Free format text: CONFIRMATION OF TRANSFER OF UNITED STATES PATENT RIGHTS;ASSIGNOR:L-1 SECURE CREDENTIALING, INC. (FORMERLY KNOWN AS DIGIMARC CORPORATION);US-ASSIGNMENT DATABASE UPDATED:20100420;REEL/FRAME:21785/796
Free format text: CONFIRMATION OF TRANSFER OF UNITED STATES PATENT RIGHTS;ASSIGNOR:L-1 SECURE CREDENTIALING, INC. (FORMERLY KNOWN AS DIGIMARC CORPORATION);US-ASSIGNMENT DATABASE UPDATED:20100427;REEL/FRAME:21785/796
Free format text: CONFIRMATION OF TRANSFER OF UNITED STATES PATENT RIGHTS;ASSIGNOR:L-1 SECURE CREDENTIALING, INC. (FORMERLY KNOWN AS DIGIMARC CORPORATION);US-ASSIGNMENT DATABASE UPDATED:20100504;REEL/FRAME:21785/796
Free format text: CONFIRMATION OF TRANSFER OF UNITED STATES PATENT RIGHTS;ASSIGNOR:L-1 SECURE CREDENTIALING, INC. (FORMERLY KNOWN AS DIGIMARC CORPORATION);US-ASSIGNMENT DATABASE UPDATED:20100511;REEL/FRAME:21785/796
Free format text: CONFIRMATION OF TRANSFER OF UNITED STATES PATENT RIGHTS;ASSIGNOR:L-1 SECURE CREDENTIALING, INC. (FORMERLY KNOWN AS DIGIMARC CORPORATION);US-ASSIGNMENT DATABASE UPDATED:20100518;REEL/FRAME:21785/796
Free format text: CONFIRMATION OF TRANSFER OF UNITED STATES PATENT RIGHTS;ASSIGNOR:L-1 SECURE CREDENTIALING, INC. (FORMERLY KNOWN AS DIGIMARC CORPORATION);US-ASSIGNMENT DATABASE UPDATED:20100525;REEL/FRAME:21785/796
Free format text: CONFIRMATION OF TRANSFER OF UNITED STATES PATENT RIGHTS;ASSIGNOR:L-1 SECURE CREDENTIALING, INC. (FORMERLY KNOWN AS DIGIMARC CORPORATION);REEL/FRAME:21785/796
Owner name: DIGIMARC CORPORATION (FORMERLY DMRC CORPORATION),O
Free format text: CONFIRMATION OF TRANSFER OF UNITED STATES PATENT RIGHTS;ASSIGNOR:L-1 SECURE CREDENTIALING, INC. (FORMERLY KNOWN AS DIGIMARC CORPORATION);US-ASSIGNMENT DATABASE UPDATED:20100203;REEL/FRAME:21785/796
Effective date: 20081024
Owner name: DIGIMARC CORPORATION (FORMERLY DMRC CORPORATION),O
Free format text: CONFIRMATION OF TRANSFER OF UNITED STATES PATENT RIGHTS;ASSIGNOR:L-1 SECURE CREDENTIALING, INC. (FORMERLY KNOWN AS DIGIMARC CORPORATION);US-ASSIGNMENT DATABASE UPDATED:20100225;REEL/FRAME:21785/796
Effective date: 20081024
Owner name: DIGIMARC CORPORATION (FORMERLY DMRC CORPORATION),O
Free format text: CONFIRMATION OF TRANSFER OF UNITED STATES PATENT RIGHTS;ASSIGNOR:L-1 SECURE CREDENTIALING, INC. (FORMERLY KNOWN AS DIGIMARC CORPORATION);US-ASSIGNMENT DATABASE UPDATED:20100413;REEL/FRAME:21785/796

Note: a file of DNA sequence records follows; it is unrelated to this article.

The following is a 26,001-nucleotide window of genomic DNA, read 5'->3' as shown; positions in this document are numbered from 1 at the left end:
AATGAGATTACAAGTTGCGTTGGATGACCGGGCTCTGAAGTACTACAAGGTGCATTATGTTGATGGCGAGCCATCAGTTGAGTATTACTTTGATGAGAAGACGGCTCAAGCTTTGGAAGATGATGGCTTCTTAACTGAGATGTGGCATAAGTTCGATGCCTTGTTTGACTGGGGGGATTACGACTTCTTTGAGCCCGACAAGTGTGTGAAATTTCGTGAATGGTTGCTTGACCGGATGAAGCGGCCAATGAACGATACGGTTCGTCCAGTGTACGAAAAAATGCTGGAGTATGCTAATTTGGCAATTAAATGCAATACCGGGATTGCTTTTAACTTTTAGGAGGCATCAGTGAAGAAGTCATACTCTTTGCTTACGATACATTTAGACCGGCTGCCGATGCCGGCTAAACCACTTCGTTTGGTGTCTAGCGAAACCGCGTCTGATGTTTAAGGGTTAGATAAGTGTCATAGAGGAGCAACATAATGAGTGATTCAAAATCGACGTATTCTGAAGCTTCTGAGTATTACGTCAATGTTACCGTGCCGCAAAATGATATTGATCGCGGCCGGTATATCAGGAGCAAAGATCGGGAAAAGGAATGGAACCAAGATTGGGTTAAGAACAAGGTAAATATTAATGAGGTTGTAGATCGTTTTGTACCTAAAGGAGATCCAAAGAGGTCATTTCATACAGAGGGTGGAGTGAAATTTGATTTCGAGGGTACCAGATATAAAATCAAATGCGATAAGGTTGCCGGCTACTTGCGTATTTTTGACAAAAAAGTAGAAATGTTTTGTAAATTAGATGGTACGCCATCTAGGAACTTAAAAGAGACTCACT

Effective date: 20081024
Owner name: DIGIMARC CORPORATION (FORMERLY DMRC CORPORATION),O
Free format text: CONFIRMATION OF TRANSFER OF UNITED STATES PATENT RIGHTS;ASSIGNOR:L-1 SECURE CREDENTIALING, INC. (FORMERLY KNOWN AS DIGIMARC CORPORATION);US-ASSIGNMENT DATABASE UPDATED:20100504;REEL/FRAME:21785/796
Effective date: 20081024
Owner name: DIGIMARC CORPORATION (FORMERLY DMRC CORPORATION),O
Free format text: CONFIRMATION OF TRANSFER OF UNITED STATES PATENT RIGHTS;ASSIGNOR:L-1 SECURE CREDENTIALING, INC. (FORMERLY KNOWN AS DIGIMARC CORPORATION);US-ASSIGNMENT DATABASE UPDATED:20100223;REEL/FRAME:21785/796
Effective date: 20081024
Owner name: DIGIMARC CORPORATION (FORMERLY DMRC CORPORATION),O
Free format text: CONFIRMATION OF TRANSFER OF UNITED STATES PATENT RIGHTS;ASSIGNOR:L-1 SECURE CREDENTIALING, INC. (FORMERLY KNOWN AS DIGIMARC CORPORATION);US-ASSIGNMENT DATABASE UPDATED:20100330;REEL/FRAME:21785/796
Effective date: 20081024
Owner name: DIGIMARC CORPORATION (FORMERLY DMRC CORPORATION),O
Free format text: CONFIRMATION OF TRANSFER OF UNITED STATES PATENT RIGHTS;ASSIGNOR:L-1 SECURE CREDENTIALING, INC. (FORMERLY KNOWN AS DIGIMARC CORPORATION);REEL/FRAME:21785/796
Effective date: 20081024
Owner name: DIGIMARC CORPORATION (FORMERLY DMRC CORPORATION),O
Free format text: CONFIRMATION OF TRANSFER OF UNITED STATES PATENT RIGHTS;ASSIGNOR:L-1 SECURE CREDENTIALING, INC. (FORMERLY KNOWN AS DIGIMARC CORPORATION);US-ASSIGNMENT DATABASE UPDATED:20100329;REEL/FRAME:21785/796
Effective date: 20081024
Owner name: DIGIMARC CORPORATION (FORMERLY DMRC CORPORATION),O
Free format text: CONFIRMATION OF TRANSFER OF UNITED STATES PATENT RIGHTS;ASSIGNOR:L-1 SECURE CREDENTIALING, INC. (FORMERLY KNOWN AS DIGIMARC CORPORATION);US-ASSIGNMENT DATABASE UPDATED:20100518;REEL/FRAME:21785/796
Effective date: 20081024
Owner name: DIGIMARC CORPORATION (FORMERLY DMRC CORPORATION),O
Free format text: CONFIRMATION OF TRANSFER OF UNITED STATES PATENT RIGHTS;ASSIGNOR:L-1 SECURE CREDENTIALING, INC. (FORMERLY KNOWN AS DIGIMARC CORPORATION);US-ASSIGNMENT DATABASE UPDATED:20100525;REEL/FRAME:21785/796
Effective date: 20081024
Owner name: DIGIMARC CORPORATION (FORMERLY DMRC CORPORATION),O
Free format text: CONFIRMATION OF TRANSFER OF UNITED STATES PATENT RIGHTS;ASSIGNOR:L-1 SECURE CREDENTIALING, INC. (FORMERLY KNOWN AS DIGIMARC CORPORATION);US-ASSIGNMENT DATABASE UPDATED:20100323;REEL/FRAME:21785/796